While private labels and name brands are the two oldest players in the brand landscape, the internet has created a new entrant: the platform-driven private label. With years of experience in the ecommerce space, Amazon has started creating and selling all types of private-label brands on its site. It currently has 29 different private labels. The company has already seen success with AmazonBasics, which competes with its vendors for sales of products like simple home goods, computer accessories, pet supplies, and more. With all of the data and user experience control that Amazon has on its site, its brands are doing well, outselling its competitors in multiple categories. Notably, AmazonBasics has taken one-third of online battery sales and baby wipes from its Amazon Elements line account for 16% of the market share, just behind name-brand items Huggies and Pampers.

Amazon is starting to expand into even more categories like lingerie, cosmetics, women’s apparel and furniture. It has created dozens of niche brands such as The Fix, Ella Moon, Paris Sunday, Arabella, and more. It sells these items alongside name-brand items without indicating that they are Amazon brands. Customers who are looking for fashion items and don’t necessarily prefer specific brand names can opt to purchase these products based on price and style alone. With an unprecedented amount of data on its sites, it has the ability to create products based on holes in the market and to play on trends that are performing well on the site. Over time, Amazon’s private label brands stand to improve as the company tests out different products and continues to optimize them.

BuzzFeed

Media companies are also starting to create private labels themselves. Buzzfeed attracts 2.3 billion video views a month and has turned the overhead food video into a phenomenon. The company is now leveraging its intellectual property to create private label products in a similar way to what companies like Disney and Universal Studios have done in the past. Buzzfeed has a commerce division called Buzzfeed Product Labs whose sole purpose is to create products that align with the Buzzfeed brand, which is shareable, quirky and far-reaching, among other things.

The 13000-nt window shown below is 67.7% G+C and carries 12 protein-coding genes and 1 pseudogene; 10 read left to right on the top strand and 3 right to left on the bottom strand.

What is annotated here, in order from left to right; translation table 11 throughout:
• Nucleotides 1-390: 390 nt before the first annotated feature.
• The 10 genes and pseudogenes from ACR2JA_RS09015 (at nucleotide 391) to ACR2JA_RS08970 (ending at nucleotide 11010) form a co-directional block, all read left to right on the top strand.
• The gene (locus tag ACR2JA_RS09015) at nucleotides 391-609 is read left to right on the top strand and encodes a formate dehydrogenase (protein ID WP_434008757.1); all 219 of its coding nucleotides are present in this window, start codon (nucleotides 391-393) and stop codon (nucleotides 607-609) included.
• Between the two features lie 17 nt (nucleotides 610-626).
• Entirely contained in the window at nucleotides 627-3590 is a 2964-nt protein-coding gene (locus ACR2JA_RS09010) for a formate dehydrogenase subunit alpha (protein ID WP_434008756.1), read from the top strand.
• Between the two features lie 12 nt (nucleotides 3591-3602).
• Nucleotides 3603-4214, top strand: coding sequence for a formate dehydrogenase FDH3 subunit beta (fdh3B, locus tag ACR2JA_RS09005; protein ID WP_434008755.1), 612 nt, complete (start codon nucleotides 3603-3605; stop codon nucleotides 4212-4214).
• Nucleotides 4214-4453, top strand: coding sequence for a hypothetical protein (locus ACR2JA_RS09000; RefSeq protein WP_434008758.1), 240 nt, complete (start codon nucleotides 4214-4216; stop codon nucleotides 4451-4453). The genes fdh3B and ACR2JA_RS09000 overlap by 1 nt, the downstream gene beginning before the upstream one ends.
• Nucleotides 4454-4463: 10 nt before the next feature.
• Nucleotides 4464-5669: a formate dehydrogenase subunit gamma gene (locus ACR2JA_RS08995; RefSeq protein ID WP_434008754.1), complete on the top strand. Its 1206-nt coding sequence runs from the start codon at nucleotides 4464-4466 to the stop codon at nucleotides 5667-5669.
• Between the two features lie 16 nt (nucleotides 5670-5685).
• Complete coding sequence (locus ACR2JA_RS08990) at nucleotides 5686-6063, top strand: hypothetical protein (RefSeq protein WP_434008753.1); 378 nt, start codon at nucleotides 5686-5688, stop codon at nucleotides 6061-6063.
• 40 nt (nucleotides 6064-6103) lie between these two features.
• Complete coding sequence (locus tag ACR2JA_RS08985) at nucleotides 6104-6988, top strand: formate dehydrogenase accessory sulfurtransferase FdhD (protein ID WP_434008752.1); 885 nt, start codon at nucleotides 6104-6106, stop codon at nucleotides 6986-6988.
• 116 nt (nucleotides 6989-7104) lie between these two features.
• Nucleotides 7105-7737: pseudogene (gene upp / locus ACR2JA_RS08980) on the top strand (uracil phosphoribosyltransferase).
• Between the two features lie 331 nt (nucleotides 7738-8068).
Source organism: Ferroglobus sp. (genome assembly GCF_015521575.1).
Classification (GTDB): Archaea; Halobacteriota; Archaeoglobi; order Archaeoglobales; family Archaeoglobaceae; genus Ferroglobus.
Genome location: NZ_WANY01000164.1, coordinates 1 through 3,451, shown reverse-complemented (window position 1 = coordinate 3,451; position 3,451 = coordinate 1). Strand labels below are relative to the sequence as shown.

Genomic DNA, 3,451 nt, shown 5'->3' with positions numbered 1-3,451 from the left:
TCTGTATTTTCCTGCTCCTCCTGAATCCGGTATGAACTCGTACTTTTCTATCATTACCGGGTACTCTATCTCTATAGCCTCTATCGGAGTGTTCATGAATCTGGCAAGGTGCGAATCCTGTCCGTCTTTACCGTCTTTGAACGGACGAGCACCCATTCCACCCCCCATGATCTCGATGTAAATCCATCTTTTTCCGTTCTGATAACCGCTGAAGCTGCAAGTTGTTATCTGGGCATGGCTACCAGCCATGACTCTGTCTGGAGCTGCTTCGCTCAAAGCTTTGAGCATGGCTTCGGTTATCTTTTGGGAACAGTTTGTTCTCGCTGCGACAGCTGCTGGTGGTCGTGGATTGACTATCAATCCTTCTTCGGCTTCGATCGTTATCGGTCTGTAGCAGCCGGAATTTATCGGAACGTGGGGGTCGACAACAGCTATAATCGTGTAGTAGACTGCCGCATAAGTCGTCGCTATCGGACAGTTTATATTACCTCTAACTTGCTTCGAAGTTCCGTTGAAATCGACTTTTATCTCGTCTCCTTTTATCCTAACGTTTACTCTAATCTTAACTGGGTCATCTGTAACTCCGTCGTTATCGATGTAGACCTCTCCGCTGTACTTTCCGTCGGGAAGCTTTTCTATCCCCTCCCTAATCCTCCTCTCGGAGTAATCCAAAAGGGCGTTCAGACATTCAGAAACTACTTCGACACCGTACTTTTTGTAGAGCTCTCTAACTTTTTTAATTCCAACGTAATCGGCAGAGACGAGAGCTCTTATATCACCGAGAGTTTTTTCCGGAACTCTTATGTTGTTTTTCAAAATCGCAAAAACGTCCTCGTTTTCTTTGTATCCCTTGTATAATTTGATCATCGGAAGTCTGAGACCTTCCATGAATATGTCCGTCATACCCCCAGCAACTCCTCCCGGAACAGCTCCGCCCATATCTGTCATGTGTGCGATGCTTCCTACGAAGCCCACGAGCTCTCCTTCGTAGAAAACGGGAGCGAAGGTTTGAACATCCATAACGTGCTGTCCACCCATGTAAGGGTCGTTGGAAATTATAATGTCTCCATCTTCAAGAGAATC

Product Labs started off by creating Homesick candles (candles that remind people of their home state), the Fondoodler (a cheese gun), a customizable cookbook, and—in summer 2017—the Tasty One Top, a smart appliance meant to help customers seamlessly cook meals in connection with the Tasty app. The popularity of Buzzfeed’s main brand is helping these products succeed and find an audience. With Buzzfeed articles and videos getting billions of views every month, adding the Buzzfeed philosophy and name to its own products has the potential to be very lucrative.

What does the rise of private labels mean for you and how should you leverage it?

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Companies

Building brand equity

Private label brand equity is rising as these products are no longer considered stale alternatives to national brands. They are becoming powerhouses, featuring sophisticated marketing tactics, added value, premium lines, partnerships, and whole start-ups around them.

  • How can you freshen up any commodity or stale items you sell by building sought after brands around them? How can you infuse these products with value to make them more appealing to your customers?
  • How can improving or rethinking private labels help you drive the right type of growth? What competitive whitespace can these private labels fill where customers are looking for extra value and want a brand they can trust?
  • Can you partner with other brands to increase the brand equity of the commodities or other traditional items you sell? For each product category, what qualities make brands successful and can you offer some of these as a private label?
  • How can you improve the aesthetics of your private label products? Does it make sense to create premium private labels to fill holes or take advantage of a trend? What if you treated them like named-brand? What would change?

Leveraging intellectual property

Media companies’ Intellectual property is increasingly a valuable foundation and marketing channel for for private labels with context and value around them.

  • What intellectual property, customers, or data can you leverage to ideate new private label products and increase the chances that your private labels find an eager audience? How could your content strategies support these efforts?
  • If you are a private label manufacturer, how can you partner with media companies and create programs that help them create brands around them? How can you give these companies the infrastructure they need to thrive?
  • With YouTube stars and channels redefining media, how can private label companies take advantage of the high-demand for their merch without the manufacturing burden it normally requires? Who could you partner with to assume this responsibility?

Evolving product assortments

Private labels are evolving as competitive retailers recreate their assortments for better private labels and startups create private label hybrids that take commodity products and infuse them with value.